Media training: So, erm, how do you stop using filler words in media interviews?

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So, erm, how do you stop using filler words in media interviews?

Delegates on our media training courses often ask how they can, like, stop using filler words.

Typically, filler words or space fillers include things like ‘um’, ‘erm’, and ‘ah’ and people often pick up on them when they hear themselves talk on one of our recorded radio or television interviews.

The good news is that when they are used occasionally in a media interview they sound perfectly natural and the audience will rarely notice.

But this habit can get out of control and become a real distraction in media interviews, taking the focus away from the message spokespeople are trying to get across.

But it is not just ‘erms’ and ‘ums’. There is a new breed of filler words which have increasingly found their way into media interviews. Words like ‘so’, ‘like’, ‘look’, ‘you know’ and ‘basically’ have become infuriatingly regular features of both radio and television interviews.

These are words which contribute nothing meaningful to responses and are far more of a distraction than the traditional filler words.


What’s the problem?

Well, as we have already mentioned, excessive use of these words can be distracting, causing audiences to stop listening and even switch-off altogether.

But importantly, they can also create an assumption that the interviewee is unsure of themselves or the subject they are discussing, particularly when used in response to tough or challenging questions.

'Filler words can create an impression the spokesperson is unsure of what they are discussing' via @mediafirstltd

It can create an impression that they do not know what they are going to say next.

Journalists are also likely to pick up on this apparent discomfort and pursue that particular line of questioning futher.


Filler words to add emphasis

It has become increasingly common for filler words to be used at the start of responses, particularly if they are about to launch into a detailed or complex answer.

An exaggerated ‘so’ has become a particular offender here, almost as if spokespeople are saying ‘okay – here goes’.

Not only does it add nothing meaningful to responses, but it sounds unnatural and can make spokespeople appear overly rehearsed.

'Using filler words at the start of a response sounds unnatural and overly rehearsed' via @mediafirstltd

And again, it can distract from what may well otherwise be detailed explanations and strong sound bites.


How do you stop?


Listen back to recordings

Many people are actually not aware just how often they use filler words until they hear a recording of one of their media interviews.

The recordings we make on our media training courses can be real eye-openers for delegates, but spokespeople should also think about making recordings of themselves on smartphones or dictaphones as they prepare for interviews.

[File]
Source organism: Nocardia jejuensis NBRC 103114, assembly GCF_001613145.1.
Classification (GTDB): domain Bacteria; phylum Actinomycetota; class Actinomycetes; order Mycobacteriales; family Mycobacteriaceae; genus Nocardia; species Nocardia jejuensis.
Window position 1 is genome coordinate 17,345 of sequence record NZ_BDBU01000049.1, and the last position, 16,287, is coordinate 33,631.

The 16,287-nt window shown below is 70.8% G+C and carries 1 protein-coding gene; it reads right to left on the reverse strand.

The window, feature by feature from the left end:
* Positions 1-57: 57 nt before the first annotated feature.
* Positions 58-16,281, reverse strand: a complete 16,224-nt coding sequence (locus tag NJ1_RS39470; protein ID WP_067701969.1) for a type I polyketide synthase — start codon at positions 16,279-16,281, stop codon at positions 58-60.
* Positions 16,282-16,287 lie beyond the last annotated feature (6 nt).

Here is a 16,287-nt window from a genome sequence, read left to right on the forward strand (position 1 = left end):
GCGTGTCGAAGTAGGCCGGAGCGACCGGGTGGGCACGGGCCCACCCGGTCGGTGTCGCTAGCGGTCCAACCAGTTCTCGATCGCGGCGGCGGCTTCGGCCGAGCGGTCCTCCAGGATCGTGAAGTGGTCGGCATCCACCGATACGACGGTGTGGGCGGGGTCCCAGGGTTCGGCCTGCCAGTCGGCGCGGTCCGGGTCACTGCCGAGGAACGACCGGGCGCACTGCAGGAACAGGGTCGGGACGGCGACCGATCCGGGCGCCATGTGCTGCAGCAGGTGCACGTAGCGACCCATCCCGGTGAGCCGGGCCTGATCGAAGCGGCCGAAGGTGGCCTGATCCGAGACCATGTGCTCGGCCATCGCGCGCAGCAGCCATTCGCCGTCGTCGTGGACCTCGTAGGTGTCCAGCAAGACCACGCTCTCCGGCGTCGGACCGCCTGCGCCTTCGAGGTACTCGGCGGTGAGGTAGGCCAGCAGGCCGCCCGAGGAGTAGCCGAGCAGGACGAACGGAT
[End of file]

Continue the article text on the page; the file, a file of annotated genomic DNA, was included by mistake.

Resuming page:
Being aware of whether there is an issue is the first stage to reducing filler words.


Find ways to relax

Often spokespeople revert to ‘erms’ and ‘ums’ because they are feeling nervous. Take a deep breath before the interview and view it as a conversation. Being relaxed doesn’t mean you will lose control of what you are planning to say.


Slow down

Speaking quickly in a media interview can not only cause your audience to struggle to keep up with the points you are making, but it can also see spokespeople use filler words as their brain tries to catch up and think what they are going to say next.

Slow the pace of responses, pausing occasionally to add emphasis to key points and allow you to gather your thoughts.


Silence is golden

Instead of uttering a filler word while you think about what you are going to say, briefly stay silent while you gather those thoughts. You don’t need to verbalise your thought processes.

'Briefly stay silent while you gather your thoughts rather than use filler words' via @mediafirstltd

Although the silence may feel like an eternity for you, the audience are unlikely to notice it and even if they do they will think you are just considering your responses.



Include more examples and stories

Stories and examples are a key component of strong media interview performances. They bring answers to life and make messages memorable. And they often allow spokespeople to talk more fluently and confidently, particularly when they are personal anecdotes.  



Good preparation is vital for media interviews. The more spokespeople know their subject, the more confident they will be and the less they will rely on filler words in their responses.


Media First are media and communications training specialists with over 30 years of experience. We have a team of trainers, each with decades of experience working as journalists, presenters, communications coaches and media trainers. 

Click here to find out more about our journalist-led media training and presentation skills courses.


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